The Goulash, which is a German soup made from stewed tomato sauce, corned beef, potatoes and Hungarian sausage, was rich in taste. This stew reminded me of pork and beans. This was served in a miniature cup, just the right amount to have space for other dishes.
The rosti is a pancake-sized hash brown topped with egg, cooked sunny side up. The fried hash brown was crunchy to the bite, but inside was smooth with a certain texture to the palate as the potatoes were grated like shoe strings.
The spaetzle, a dish found in Germany made from egg noodles or dumplings, I found to be like rice except it’s more like a pasta.
What everyone was digging into though were the sausages, which were such a hit.
The Hungarian sausages were immediately wiped out from the table because of how good it was. It was chunky, juicy and had a bite to it, although I personally found it a little too mild since I was looking for the spice usually found in Hungarian sausages.
The Nürnberger spiral, on the other hand, caught everyone’s attention. The length of the sausage was coiled to fit almost the whole platter. It also came with fries so the dish was good for sharing.
Here’s my Instagram post on Prost!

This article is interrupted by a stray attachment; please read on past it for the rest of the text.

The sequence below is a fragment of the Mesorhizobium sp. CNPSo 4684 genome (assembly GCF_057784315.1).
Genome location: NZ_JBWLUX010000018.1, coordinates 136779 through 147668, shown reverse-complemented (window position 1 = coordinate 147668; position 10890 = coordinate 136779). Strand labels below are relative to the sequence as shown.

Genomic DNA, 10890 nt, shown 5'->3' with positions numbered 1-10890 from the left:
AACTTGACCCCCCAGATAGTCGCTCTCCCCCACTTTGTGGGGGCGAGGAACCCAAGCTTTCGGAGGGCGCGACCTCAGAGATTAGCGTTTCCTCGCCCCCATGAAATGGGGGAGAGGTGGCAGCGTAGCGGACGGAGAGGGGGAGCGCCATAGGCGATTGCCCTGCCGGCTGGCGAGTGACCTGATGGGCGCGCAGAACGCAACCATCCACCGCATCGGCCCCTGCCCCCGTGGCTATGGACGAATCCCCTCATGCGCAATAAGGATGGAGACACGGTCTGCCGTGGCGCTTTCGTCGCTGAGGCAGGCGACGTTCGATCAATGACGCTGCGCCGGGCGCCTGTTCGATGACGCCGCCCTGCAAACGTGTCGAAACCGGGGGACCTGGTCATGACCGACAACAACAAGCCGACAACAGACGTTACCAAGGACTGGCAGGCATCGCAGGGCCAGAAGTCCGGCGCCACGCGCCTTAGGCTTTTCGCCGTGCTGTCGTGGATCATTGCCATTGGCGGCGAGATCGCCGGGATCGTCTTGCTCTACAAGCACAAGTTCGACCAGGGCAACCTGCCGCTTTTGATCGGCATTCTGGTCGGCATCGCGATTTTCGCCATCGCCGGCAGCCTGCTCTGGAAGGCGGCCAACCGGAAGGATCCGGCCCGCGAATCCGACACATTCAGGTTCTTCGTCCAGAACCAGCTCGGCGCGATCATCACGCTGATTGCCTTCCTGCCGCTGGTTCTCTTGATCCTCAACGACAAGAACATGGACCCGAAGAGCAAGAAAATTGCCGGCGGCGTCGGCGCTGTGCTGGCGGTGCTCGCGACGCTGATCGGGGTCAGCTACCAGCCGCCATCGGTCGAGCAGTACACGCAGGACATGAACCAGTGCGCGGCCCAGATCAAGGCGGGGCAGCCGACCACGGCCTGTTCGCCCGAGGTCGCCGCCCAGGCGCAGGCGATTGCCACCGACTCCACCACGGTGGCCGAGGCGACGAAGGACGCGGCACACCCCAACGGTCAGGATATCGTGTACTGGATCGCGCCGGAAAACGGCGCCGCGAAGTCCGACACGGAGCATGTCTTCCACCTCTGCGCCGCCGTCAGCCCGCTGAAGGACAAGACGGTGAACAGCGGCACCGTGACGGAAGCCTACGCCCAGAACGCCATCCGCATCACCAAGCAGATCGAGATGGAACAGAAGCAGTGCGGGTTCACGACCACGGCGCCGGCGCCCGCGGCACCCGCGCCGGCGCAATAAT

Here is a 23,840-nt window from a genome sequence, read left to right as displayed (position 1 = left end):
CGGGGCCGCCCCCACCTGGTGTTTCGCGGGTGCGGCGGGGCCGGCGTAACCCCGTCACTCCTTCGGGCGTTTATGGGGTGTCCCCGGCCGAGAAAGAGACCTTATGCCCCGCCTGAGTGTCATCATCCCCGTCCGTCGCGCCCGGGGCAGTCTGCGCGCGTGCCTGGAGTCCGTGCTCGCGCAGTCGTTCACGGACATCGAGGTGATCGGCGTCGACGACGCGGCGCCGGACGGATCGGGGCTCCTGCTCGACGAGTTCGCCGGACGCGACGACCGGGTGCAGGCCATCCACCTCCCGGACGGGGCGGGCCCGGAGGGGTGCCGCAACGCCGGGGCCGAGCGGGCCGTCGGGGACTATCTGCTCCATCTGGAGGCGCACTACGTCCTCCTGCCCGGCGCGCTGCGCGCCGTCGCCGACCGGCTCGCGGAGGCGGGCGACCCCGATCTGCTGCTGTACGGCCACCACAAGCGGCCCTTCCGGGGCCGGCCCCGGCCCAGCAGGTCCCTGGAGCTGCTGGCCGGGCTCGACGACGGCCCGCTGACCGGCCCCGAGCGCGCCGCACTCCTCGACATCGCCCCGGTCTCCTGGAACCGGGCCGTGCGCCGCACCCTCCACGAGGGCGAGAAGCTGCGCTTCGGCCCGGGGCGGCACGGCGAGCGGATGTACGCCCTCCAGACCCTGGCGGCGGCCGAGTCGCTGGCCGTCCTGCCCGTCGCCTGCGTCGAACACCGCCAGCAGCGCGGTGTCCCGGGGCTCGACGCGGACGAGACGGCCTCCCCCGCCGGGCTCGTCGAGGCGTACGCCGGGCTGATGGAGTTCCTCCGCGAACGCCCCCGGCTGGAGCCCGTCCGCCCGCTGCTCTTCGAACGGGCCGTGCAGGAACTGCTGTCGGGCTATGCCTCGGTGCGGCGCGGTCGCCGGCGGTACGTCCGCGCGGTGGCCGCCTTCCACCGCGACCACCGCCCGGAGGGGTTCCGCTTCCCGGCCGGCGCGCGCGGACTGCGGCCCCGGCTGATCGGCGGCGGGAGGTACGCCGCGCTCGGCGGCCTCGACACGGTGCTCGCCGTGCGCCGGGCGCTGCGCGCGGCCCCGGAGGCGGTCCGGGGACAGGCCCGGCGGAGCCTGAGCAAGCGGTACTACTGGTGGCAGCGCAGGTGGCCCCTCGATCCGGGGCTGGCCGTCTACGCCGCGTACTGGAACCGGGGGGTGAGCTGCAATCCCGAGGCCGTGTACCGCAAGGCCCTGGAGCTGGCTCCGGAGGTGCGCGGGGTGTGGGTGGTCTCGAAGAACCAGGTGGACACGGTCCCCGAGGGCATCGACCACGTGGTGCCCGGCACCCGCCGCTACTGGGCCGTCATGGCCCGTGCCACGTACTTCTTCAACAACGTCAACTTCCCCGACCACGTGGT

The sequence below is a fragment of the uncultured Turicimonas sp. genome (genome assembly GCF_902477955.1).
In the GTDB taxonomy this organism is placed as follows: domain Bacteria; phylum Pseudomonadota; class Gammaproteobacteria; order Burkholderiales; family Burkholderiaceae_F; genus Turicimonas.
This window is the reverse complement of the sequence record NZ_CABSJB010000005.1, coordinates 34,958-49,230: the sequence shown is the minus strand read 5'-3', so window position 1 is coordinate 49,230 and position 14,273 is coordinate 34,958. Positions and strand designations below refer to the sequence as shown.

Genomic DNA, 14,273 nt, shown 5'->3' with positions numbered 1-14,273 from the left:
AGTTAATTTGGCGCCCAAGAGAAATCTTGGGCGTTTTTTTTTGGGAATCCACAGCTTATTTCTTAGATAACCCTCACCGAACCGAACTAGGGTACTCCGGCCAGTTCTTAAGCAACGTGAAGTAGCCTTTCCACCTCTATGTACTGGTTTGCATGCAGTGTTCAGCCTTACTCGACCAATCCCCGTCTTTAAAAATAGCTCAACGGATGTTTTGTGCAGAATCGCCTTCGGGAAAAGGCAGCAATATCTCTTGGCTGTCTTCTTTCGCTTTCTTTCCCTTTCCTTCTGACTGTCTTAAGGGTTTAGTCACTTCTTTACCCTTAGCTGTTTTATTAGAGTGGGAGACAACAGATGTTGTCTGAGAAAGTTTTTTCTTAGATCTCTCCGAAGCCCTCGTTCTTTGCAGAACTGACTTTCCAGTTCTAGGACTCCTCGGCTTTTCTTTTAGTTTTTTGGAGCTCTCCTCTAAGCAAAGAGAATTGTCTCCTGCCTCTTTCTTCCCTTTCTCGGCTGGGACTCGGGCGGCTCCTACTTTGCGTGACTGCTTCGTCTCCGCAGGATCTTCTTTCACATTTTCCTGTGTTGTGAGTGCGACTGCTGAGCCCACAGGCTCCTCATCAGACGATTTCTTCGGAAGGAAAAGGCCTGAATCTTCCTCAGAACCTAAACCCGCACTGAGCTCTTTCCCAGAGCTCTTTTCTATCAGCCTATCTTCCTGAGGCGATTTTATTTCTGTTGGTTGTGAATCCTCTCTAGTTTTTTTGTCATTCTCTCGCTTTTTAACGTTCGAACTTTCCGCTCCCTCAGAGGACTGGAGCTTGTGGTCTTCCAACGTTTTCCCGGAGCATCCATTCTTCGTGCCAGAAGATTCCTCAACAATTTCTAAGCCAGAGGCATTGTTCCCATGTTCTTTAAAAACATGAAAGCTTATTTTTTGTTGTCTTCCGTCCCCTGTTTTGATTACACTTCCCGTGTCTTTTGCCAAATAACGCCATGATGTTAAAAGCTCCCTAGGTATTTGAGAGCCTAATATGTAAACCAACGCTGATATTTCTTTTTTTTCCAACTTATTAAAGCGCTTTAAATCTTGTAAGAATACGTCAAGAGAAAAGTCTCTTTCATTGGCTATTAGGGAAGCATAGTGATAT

Food of the Future
For the third stop, we were all transported to the Future Feast, the culminating event for “The Apocalypse Project: Imagined Futures,” an exhibition about our environmental futures under climate change. This occured at the Mind Museum, the country’s first world-class science museum that caters to Filipino families and students, both from private and public schools.
The Future Feast at the museum came to be the shock of our lives — and no it’s not the Tyrannosaurus rex that stood tall looking ready to devour us. It was the menu the chefs came up with in collaboration with the museum. Together they insisted that in 2050, livelihood will be different from today, that we should rethink our food supply and get used to munching on the kind of delicacies they had prepared for us.
The menu included chef Ian Carandang’s nut milk ice cream bar, chef Sau del Rosario’s togu moringa and aloe vera panna cotta, Kyle Imao’s croquek and seaweed tempura, Nancy Lumen Reyes’ Jello Insekto and Jeepers Creepers that both had fried locusts in it and EAT’s banana bread and burger patty made from real earthworms, not gummy worms. I gulped, my heart in my hand, just reading the dish labels in their booths.